by Glenn Reynolds
• Detroit’s bankruptcy may lift housing market
• Detroit bankruptcy ups costs for other cities
• 5 reasons not to give up on Detroit
• 10 markets with most vacant homes
• 13 cities where fans are ignoring pro teams
The environmental and community impacts of shale fracking are reliably far more modest than those created by coal mining and production. Whereas coal mining removes entire mountains and contaminates streams with hazardous waste, natural gas drill pads occupy only a few hundred square feet, and there are only a handful of cases of groundwater contamination by fracking chemicals. Whereas innovation in coal mining resulted in greater landscape degradation, innovation in gas fracking has resulted in less-toxic fracking chemicals, fewer drill pads, and better drilling practices.It seems pretty straightforward at this point: the more natural gas we burn, the less coal we burn. That leads to lower carbon emissions and less harm to the environment and local communities.
Warmists were asked: “Can any witnesses say they agree with Obama’s statement that warming has accelerated during the past 10 years?” For several seconds, nobody said a word. Sitting just a few rows behind the expert witnesses, I thought I might have heard a few crickets chirping.Heh. You can count on Obama to be wrong about pretty much everything.
The most indefensible claim regarding climate change from an observational point of view is that severe weather has increased. Meteorologists like me have long known that public perception of weather is skewed by short memories and increasing media sensationalizing of weather disasters.From Dr. Pielke’s testimony:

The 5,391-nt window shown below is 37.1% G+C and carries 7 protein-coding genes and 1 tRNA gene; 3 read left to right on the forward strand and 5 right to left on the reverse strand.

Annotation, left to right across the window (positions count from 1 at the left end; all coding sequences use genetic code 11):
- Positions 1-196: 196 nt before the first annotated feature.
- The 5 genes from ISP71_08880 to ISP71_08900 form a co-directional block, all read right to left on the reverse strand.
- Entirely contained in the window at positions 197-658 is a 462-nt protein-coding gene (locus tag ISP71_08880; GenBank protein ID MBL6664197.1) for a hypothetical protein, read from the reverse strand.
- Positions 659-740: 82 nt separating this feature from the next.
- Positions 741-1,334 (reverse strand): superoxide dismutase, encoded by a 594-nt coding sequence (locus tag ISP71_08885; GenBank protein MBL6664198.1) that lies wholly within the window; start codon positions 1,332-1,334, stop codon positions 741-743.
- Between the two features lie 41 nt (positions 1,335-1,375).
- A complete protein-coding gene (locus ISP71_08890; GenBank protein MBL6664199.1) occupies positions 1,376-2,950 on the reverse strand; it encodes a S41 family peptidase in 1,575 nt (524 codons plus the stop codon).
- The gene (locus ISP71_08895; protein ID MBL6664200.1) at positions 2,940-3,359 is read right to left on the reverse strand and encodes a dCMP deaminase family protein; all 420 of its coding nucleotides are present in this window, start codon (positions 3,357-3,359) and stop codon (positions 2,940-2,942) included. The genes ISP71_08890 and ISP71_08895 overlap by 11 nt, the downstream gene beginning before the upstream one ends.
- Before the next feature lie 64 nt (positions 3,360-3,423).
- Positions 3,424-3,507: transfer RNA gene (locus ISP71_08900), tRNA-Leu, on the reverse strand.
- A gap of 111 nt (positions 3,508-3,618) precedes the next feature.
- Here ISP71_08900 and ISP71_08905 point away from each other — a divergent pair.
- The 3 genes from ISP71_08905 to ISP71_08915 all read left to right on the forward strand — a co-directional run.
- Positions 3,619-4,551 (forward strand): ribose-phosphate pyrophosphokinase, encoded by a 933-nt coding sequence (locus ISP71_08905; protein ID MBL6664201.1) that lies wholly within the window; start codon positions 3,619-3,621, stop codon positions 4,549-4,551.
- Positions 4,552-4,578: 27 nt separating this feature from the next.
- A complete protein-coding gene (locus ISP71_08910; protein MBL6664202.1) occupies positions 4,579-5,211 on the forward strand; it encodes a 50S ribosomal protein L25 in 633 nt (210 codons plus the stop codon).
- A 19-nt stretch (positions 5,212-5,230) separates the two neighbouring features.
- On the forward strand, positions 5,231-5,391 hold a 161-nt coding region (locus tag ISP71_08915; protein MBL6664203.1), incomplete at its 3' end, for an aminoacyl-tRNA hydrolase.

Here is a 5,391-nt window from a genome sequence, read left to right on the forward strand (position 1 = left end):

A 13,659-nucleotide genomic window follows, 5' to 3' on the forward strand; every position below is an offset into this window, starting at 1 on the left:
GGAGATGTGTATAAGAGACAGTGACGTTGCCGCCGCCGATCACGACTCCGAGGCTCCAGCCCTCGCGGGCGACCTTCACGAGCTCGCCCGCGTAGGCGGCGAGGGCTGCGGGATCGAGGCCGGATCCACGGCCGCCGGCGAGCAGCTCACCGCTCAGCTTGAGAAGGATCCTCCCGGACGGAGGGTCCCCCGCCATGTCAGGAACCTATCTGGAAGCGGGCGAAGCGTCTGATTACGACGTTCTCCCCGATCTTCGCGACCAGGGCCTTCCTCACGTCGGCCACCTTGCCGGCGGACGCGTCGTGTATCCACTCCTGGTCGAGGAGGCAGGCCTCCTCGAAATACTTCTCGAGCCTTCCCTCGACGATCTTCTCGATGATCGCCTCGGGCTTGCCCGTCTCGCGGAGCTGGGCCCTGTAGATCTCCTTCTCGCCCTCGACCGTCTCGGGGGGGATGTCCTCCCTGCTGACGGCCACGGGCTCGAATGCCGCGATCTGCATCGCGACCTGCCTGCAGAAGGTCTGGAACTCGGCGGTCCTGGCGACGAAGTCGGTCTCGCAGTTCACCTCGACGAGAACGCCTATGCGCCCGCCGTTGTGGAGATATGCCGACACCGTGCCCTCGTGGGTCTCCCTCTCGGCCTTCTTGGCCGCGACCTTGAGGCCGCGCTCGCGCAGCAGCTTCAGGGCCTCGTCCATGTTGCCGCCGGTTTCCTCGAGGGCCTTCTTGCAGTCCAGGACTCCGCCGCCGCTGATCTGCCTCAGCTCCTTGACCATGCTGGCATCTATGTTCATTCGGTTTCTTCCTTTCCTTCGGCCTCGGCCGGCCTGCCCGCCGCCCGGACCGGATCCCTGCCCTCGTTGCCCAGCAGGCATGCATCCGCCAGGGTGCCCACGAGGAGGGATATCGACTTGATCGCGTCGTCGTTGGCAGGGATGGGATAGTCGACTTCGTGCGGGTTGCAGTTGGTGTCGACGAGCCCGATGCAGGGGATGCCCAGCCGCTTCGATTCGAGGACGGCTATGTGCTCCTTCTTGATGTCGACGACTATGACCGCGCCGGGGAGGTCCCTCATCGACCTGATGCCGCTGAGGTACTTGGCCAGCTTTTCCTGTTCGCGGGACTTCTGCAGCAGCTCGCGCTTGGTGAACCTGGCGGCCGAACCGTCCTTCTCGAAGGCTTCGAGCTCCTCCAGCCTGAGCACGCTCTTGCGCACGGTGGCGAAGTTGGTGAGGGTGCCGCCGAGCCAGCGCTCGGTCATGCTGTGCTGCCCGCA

During globally cool conditions in 1970 a tropical cyclone (hurricane) killed 500,000 people in Bangladesh. Records of such storms killing hundreds of thousands of people extend back to 1582. In contrast, as of this writing, it has been a record 7+ years since a major (Cat 3 or stronger) hurricane has hit the U.S. mainland. New research from northwest Florida, based upon coastal sediments, suggest that the past 600 years has been a period of weaker hurricane activity compared to the 1,000 years before that (Brandon et al., 2013). All of these facts indicate the huge amount of natural variability in tropical cyclones which exists and confounds attempts to determine whether tiny global energy imbalances caused by humans have any noticeable effect. …
There is little or no observational evidence that severe weather of any type has worsened over the last 30, 50, or 100 years, irrespective of whether any such changes could be blamed on human activities, anyway. Long-term measurements of droughts, floods, strong tornadoes, hurricanes, severe thunderstorms etc. all show no obvious trends, but do show large variability from one decade to the next, or even one year to the next. While the 2003 heat wave in France and the 2010 heat wave in Russia were exceptional, so were the heat waves of the 1930s in the U.S., which cannot be blamed on our greenhouse gas emissions.
While it is true that storm damage of manmade structures increases over time, this is due to socioeconomic reasons: there are simply more manmade targets for severe storms to hit.
Hurricanes have not increased in the US in frequency, intensity or normalized damage since at least 1900.